We got the brains President Obama if you need them, got a spare Billion Mr Gore,
that's our University, plus I worked there for 10 years.
A UNIVERSITY of Queensland scientist said yesterday he had successfully tested technology that delivers twice the power from coal while minimising greenhouse gas emissions.
The exciting breakthrough, which could provide a billion-dollar windfall for the state, may revolutionise the way the world uses coal, a university spokesman said.
Professor John Zhu, of the school of chemical engineering, created a series of direct carbon fuel cells (DCFC) in which burning coal generates highly energy-efficient electricity.
''The very high-energy efficiency of the new technology will effectively halve the amount of coal required to create electricity,'' he said.
''When applied, it will provide industry with very significant cost and energy savings, which could then be passed on to the consumer. In addition to saving cost and energy, the direct carbon fuel cells will also provide clean power.''
Dr Zhu, 41, a father of three girls, said he worked in a ''hot and dirty'' steel factory in Hubei provence in central China while studying engineering.
''I have always wanted to do something for a cleaner environment. Now I'm feeling very positive,'' he said.
Dr Zhu, the son of a primary school teacher, said traditional power stations, which burnt coal to heat water to make steam to power turbines, were outmoded. He said his process used a coal and air mix to produce electrons inside special carbon fuel cells.
He said scientists in California were working on a similar process, but he believed he and his team at the university had beaten them to the punch.
He said he expected the fuel cells would enable the byproduct of coal-fired power - the harmful greenhouse gas carbon dioxide - to be trapped and stored easily and safely.
''One of the major challenges for coal-fired power is reducing its impact on the environment by developing ways to separate carbon dioxide from other gases produced in the power generation process, and ensuring it is not released into the atmosphere,'' he said.
''The DCFC produces pure carbon dioxide as a byproduct, making it much easier to manage."
He said the next stage in the development would involve consulting with the energy sector and securing industry and government funding to ''scale up'' the fuel cell technology. This could take 10 years.
Professor Graham Schaffer, dean of the university's Faculty of Engineering, Architecture and Information Technology, said the new fuel cell technology was one of a number of clean energy technologies being developed at the university.
''Partnerships with industry and government have enabled our researchers to make significant progress towards these new technologies,'' he said. LinkHere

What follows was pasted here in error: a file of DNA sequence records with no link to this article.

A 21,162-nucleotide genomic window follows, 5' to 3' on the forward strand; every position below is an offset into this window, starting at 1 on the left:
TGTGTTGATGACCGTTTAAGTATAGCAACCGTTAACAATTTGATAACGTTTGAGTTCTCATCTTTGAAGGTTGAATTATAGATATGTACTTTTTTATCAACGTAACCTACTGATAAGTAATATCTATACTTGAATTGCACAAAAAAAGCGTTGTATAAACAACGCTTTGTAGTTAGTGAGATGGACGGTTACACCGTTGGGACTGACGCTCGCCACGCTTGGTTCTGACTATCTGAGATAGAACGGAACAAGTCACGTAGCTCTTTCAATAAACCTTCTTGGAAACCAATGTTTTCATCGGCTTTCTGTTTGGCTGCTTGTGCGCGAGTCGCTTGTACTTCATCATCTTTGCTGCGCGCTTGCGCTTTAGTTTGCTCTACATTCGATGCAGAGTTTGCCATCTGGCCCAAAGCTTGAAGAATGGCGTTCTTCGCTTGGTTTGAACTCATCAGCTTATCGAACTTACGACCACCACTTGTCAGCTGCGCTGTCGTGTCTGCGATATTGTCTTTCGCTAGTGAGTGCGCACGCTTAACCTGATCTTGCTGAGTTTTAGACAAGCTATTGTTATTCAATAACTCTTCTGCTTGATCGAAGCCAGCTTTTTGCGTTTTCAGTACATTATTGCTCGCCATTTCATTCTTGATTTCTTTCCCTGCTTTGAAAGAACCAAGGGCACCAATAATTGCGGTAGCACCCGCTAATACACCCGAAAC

Australia signs $50 billion gas deal with China
AUSTRALIA has cemented its biggest ever trade deal, a $50 billion contract to supply liquefied natural gas to China, in what the Federal Government calls a win for everyone that will create jobs, help drag the economy back to health and still be good for the environment.
Resources minister Martin Ferguson has been gushing in praise for the deal, describing it as a win-win that would effectively be another "major economic stimulus" package.
In summary, the deal is being billed as providing thousands of new jobs, billions of dollars in tax revenue and a leg-up to switching to cleaner energy. The project behind it has not yet received final green approval, but that is now seen as a formality.
The Opposition is keen to claim credit too. Coalition frontbencher Joe Hockey welcomed the deal, but said the "platform" for it was laid back in the Howard years.
The resources coup shows that Australia and China are maintaining a "business as usual'' approach to economic relations - despite the diplomatic rift caused by the jailing of Rio Tinto executive Stern Hu.
The export deal - announced last night in Beijing - will also raise hopes the Australian economy is well on the road to recovery, spurred on by a new wave of exports to resource-hungry Asian countries, the Herald Sun reports.
Minister for Resources and Energy Martin Ferguson hailed the trade deal, which will see resources giant ExxonMobil supply gas from the $50 billion Gorgon field in Western Australia.
The Australian reported that the deal will pump $40 billion into Australia's tax coffers over the next few decades.
Mr Ferguson flew to Beijing to sign the deal, which he said would create 6000 Australian jobs and help lead the nation's recovery from the global financial crisis.
He also said that the deal would provide crucial help to the environment and Australia's response to climate change. "LNG is ... clean energy," he said on ABC Radio. LinkHere